SwiftUI Search: Getting Started

Learn how to use the searchable modifier to quickly add search capability to your SwiftUI apps. By Mina H. Gerges.

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Learn how to use the searchable modifier to quickly add search capability to your SwiftUI apps.

Think about one of your favorite big apps whether it’s an e-commerce, social media, or booking app. How do you reach the content you want? Right, you go first to the search bar. Search is faster than scrolling through the long pages hoping to find your target.

In SwiftUI apps before the launch of SwiftUI 3, you had to create the whole search experience from scratch. At Apple’s Worldwide Developers Conference (WWDC) 2021, Apple introduced the searchable(text:placement:prompt:) modifier as a native solution to perform search queries in SwiftUI. It also comes with a variety of helper properties to improve the search experience.

In this tutorial, you’ll use this modifier to help Swifty search for his favorite meals’ recipes in an app that displays open-source recipes with their images.

Swifty cooking an egg in a frying pan

Along the way, you’ll learn:

  • How to use the searchable modifier.
  • Two ways to filter data using the search query.
  • How to give your users suggestions to improve their search experience.
  • Different positions where you can put your search field.
Note: This tutorial assumes you’re comfortable with developing SwiftUI apps using Xcode. If you’re not familiar with SwiftUI, check out SwiftUI: Getting Started first. You need Xcode 13 installed to follow this tutorial.

Getting Started

Click Download Materials at the top or bottom of this tutorial to download the starter project. Unzip it and open Chef Secrets.xcodeproj in the starter folder:

Chef Secrets Xcode File

This app displays a list of open-source recipes. When you select a recipe, you’ll see its image and ingredients.

Build and run on iPhone 12 Pro. Check the details of different recipes yourself:

List of recipes and recipe details

In Xcode, here are the files you’ll work on:

  • ContentView.swift: Contains NavigationView, which helps you navigate through the app views. It controls the split view in the iPad that displays recipes in the side view and the details of each recipe in the detail view.
  • RecipesView.swift: Displays the list of recipes in ChefRecipesModel.swift.
  • RecipeDetailView.swift: Displays the selected recipe’s details.
  • ChefRecipesModel.swift: Contains struct representing the recipes model. struct contains a function that decodes Recipes.json and loads it into recipes. It has two arrays you’ll use later to give your user search suggestions.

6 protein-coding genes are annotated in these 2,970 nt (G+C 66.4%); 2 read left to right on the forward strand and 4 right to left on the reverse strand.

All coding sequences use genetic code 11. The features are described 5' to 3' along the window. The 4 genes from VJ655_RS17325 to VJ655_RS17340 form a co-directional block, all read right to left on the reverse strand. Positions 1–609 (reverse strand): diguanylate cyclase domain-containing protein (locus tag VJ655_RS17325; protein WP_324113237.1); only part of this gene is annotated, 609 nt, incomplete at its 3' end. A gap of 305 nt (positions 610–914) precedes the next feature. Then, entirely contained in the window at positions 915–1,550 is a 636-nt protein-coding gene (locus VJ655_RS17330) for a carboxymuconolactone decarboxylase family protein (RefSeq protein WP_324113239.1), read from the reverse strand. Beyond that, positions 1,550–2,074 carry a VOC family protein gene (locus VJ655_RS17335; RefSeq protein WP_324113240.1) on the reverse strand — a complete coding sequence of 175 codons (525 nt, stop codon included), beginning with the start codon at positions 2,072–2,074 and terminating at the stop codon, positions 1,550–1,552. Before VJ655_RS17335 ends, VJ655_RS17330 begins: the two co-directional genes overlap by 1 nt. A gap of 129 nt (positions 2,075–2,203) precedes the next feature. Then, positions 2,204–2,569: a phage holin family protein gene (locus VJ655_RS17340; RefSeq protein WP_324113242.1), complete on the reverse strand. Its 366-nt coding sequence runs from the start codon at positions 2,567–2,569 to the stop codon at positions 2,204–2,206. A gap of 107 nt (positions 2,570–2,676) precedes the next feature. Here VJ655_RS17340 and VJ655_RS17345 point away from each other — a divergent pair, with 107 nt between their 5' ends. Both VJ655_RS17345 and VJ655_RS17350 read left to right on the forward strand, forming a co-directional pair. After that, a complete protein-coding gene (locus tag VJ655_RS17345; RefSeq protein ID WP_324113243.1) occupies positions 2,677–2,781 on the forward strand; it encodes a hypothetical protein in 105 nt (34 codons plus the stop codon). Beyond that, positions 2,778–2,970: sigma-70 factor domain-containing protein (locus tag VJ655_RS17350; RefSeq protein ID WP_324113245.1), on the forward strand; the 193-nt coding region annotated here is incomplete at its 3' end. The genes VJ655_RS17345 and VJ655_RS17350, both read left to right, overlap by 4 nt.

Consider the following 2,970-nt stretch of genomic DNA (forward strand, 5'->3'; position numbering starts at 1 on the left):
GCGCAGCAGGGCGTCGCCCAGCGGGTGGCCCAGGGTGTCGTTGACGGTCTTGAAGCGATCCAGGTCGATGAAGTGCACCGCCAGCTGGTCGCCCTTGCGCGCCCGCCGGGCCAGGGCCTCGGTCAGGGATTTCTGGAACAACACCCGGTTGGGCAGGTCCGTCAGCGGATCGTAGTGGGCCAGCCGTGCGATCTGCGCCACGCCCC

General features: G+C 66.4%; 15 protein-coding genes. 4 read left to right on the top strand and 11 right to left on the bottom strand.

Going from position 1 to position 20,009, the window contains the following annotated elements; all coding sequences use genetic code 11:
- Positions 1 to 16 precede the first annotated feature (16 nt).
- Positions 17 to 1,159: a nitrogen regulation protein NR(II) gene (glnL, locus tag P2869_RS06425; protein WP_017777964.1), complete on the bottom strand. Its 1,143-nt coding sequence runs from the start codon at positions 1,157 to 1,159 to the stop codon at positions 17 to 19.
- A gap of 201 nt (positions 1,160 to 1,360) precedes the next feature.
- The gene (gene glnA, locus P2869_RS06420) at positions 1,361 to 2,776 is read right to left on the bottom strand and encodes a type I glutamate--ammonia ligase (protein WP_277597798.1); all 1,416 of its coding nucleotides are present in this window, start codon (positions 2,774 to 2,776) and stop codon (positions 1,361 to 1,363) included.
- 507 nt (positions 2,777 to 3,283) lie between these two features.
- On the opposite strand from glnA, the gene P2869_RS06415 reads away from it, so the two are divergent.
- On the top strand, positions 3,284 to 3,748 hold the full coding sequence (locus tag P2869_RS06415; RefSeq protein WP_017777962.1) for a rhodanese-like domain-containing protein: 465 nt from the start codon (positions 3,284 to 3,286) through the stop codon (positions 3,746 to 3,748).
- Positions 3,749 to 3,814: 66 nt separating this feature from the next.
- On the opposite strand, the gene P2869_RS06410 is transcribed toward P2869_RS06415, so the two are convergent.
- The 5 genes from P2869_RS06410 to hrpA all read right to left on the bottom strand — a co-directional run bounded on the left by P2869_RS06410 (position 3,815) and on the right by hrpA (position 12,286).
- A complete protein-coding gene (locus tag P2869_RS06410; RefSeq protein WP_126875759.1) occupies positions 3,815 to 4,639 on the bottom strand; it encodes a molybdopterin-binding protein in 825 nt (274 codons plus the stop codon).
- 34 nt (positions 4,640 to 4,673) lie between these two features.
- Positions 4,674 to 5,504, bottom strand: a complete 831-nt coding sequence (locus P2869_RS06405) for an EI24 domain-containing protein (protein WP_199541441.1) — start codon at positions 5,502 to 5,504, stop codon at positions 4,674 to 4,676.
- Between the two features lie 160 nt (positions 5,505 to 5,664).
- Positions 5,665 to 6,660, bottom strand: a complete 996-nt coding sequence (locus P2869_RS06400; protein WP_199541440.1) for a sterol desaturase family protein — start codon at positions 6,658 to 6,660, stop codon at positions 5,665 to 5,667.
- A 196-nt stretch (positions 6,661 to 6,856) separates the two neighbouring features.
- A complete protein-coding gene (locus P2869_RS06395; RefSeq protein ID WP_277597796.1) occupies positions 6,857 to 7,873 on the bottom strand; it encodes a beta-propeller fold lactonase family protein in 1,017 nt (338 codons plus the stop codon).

Note: If you don’t see a preview on the right of any file, that’s because you need to start/resume the preview feature. You can resume by clicking Resume next to Automatic preview updating paused or press Option-Command-P (⌥ + ⌘ + P).

Before you dig into the code, you should understand how the search process worked before Apple introduced searchable(text:placement:prompt:).

Understanding the History of Searching in SwiftUI

Before SwiftUI 3, UIKit didn’t have any view like UISearchBar. If you wanted to add a search experience to your app, you’d have to create the whole view from scratch.

Search Bar views numbered from 1 to 6

The search view would include the following views:

  1. Text: Where users type their search query.
  2. Image: Shows the magnifying glass.
  3. Button: Clears the search query.
  4. View: Contains the previously mentioned views.
  5. Button: Cancels the search process.
  6. HStack: Contains all the previous views.

Next, you’d handle all the events related to the search views, like:

  • Filtering the list according to the search query.
  • Showing and hiding the Clear button.
  • Clearing the search query when the user taps Clear.
  • Showing and hiding the Cancel button.

After covering the basics, you could start adding advanced features like search suggestions. You’d create an overlay to display the suggestions and handle what to show when in those suggestions.

With SwiftUI, you can create the whole previous search experience fast. But, SwiftUI 3 made it easier by offering a native solution for a search experience that does most of the previous tasks. You’ll learn about this in the next section.

Using the Searchable Modifier

SwiftUI now offers a native search experience using searchable(text:placement:prompt:). This modifier allows you to mark view content as being searchable, which means it can:

  • Display all the search views, including the search field and Cancel button.
  • Offer parameters/modifiers to handle the different events happening with those views.